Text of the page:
If the secondary, which is a good group of players, has to play back in order to see the run game develop, they will give up the underneath routes to a group of Auburn receivers who can make players miss in the open field, Louis in particular. #5 is extremely good after the catch and better at the short game than down the field, where he has dropped several balls. 

On the flip side, if the secondary plays close coverage up on the line of scrimmage, they will have their backs turned to the run game as it develops. That would make Marshall absolutely lethal to escape the pocket. It also gives Auburn some additional ability to get Grant in the screen game or hit Mason out of the backfield or give him lots of looks with the delay-draw.  

Additionally, if the corners have to play man-on, it forces a serious match-up problem with Uzomah, if he is healthy. Either FSU has to cover him with a safety, going man-on all the receivers, which benefits Coates tremendously. Or they have to bring in an extra secondary player to go Dime or Nickle, both help the Auburn ground game or finally. Lastly, cover Uzomah with a line backer. Any and all of these help Auburn, though the real question is, will FSU force Auburn to throw the ball. I think they have to, to the point of blatantly leaving receivers uncovered.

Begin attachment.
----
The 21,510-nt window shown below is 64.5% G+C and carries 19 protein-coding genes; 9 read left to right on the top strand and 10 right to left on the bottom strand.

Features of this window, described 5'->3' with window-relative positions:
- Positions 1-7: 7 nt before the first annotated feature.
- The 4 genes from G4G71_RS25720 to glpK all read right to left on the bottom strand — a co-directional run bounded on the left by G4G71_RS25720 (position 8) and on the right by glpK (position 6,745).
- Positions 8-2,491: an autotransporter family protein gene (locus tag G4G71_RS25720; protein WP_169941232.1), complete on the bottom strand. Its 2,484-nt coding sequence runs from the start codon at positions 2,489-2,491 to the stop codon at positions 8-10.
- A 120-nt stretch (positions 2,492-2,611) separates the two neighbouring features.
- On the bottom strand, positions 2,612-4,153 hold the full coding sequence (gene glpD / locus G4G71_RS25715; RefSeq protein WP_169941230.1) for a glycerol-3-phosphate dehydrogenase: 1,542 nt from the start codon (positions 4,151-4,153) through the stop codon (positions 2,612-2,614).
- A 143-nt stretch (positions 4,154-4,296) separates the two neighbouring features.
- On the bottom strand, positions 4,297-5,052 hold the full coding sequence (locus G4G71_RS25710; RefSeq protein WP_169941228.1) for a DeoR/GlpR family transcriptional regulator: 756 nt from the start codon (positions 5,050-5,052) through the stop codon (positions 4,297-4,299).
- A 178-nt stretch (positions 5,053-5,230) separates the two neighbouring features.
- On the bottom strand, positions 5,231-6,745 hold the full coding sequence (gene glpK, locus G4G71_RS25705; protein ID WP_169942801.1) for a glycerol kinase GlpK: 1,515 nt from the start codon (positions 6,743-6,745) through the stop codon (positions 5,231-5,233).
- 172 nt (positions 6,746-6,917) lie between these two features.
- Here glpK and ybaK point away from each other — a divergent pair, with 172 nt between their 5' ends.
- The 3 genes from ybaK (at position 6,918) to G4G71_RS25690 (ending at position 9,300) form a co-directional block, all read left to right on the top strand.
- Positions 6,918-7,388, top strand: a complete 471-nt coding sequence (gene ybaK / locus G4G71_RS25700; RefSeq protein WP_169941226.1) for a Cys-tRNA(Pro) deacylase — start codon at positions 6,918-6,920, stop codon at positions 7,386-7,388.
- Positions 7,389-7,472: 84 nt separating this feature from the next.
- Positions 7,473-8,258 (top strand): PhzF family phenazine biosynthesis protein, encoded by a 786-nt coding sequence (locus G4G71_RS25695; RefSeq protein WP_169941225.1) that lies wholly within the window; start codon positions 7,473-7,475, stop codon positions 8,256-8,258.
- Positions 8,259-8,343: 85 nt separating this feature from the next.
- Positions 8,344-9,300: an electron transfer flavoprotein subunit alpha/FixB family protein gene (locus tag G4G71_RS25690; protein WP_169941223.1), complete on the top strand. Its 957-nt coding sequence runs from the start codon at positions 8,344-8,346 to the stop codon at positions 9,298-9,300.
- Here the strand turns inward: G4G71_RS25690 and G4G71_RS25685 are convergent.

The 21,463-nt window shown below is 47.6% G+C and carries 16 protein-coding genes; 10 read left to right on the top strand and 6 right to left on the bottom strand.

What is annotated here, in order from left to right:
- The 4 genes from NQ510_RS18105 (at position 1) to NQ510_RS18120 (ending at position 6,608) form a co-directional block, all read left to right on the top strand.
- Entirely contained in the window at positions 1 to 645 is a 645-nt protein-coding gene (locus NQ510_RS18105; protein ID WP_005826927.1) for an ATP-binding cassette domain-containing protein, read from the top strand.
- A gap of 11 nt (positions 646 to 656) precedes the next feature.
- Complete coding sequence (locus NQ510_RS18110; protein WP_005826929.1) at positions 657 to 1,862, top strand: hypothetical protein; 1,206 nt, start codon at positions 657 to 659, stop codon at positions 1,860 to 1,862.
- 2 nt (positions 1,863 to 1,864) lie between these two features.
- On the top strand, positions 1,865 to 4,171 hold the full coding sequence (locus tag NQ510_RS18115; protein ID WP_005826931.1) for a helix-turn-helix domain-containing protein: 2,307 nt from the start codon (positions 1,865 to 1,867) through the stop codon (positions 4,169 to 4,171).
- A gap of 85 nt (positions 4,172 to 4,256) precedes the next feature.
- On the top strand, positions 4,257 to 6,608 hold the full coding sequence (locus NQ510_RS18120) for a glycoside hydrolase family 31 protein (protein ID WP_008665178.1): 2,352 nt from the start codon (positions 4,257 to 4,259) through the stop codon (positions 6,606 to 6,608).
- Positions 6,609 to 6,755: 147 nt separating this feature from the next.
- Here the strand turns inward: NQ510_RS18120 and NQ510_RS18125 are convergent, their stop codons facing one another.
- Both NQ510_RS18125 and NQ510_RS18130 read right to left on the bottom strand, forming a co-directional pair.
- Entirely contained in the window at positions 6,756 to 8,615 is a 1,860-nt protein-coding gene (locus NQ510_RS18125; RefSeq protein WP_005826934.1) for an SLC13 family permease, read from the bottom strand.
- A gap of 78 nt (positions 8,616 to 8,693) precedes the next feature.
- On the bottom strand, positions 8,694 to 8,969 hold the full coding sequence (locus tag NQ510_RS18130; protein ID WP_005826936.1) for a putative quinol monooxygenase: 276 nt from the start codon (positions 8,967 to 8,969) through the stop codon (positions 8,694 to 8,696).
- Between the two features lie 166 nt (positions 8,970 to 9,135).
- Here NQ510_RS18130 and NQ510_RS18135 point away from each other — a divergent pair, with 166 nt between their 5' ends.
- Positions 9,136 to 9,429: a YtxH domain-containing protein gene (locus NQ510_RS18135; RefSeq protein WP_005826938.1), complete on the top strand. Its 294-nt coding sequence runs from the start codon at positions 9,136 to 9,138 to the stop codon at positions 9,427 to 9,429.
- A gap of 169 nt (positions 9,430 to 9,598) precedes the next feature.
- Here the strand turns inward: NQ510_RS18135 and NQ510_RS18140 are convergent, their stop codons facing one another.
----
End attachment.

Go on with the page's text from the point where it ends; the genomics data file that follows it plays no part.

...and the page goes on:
So, again, the sentiment is: Can Marshall throw to beat an elite team? I think they can and for 1 very large reason. Marshall, week to week, has grown from a liability player to a tremendous threat. Earlier in the year, you cringed when he threw the ball. In many ways, I wanted to see him tuck it and run instead of making tight throws. As the year went on, specifically after the bye week, that sentiment all but disappeared. Running the ball is almost infinitely safer than throwing it. Malzahn is a very smart coach and he knows this. If the run is there, even if it's 3 yards here, 5 yards there, it's a game winning formula. Let's keep in mind, Auburn has had some explosive plays from Grant, but Mason and his 1600 yards have not come in 60 yard chunks. He has picked them up in methodical 5 yard spurts followed by 1st down running gashes of 10-15 yards.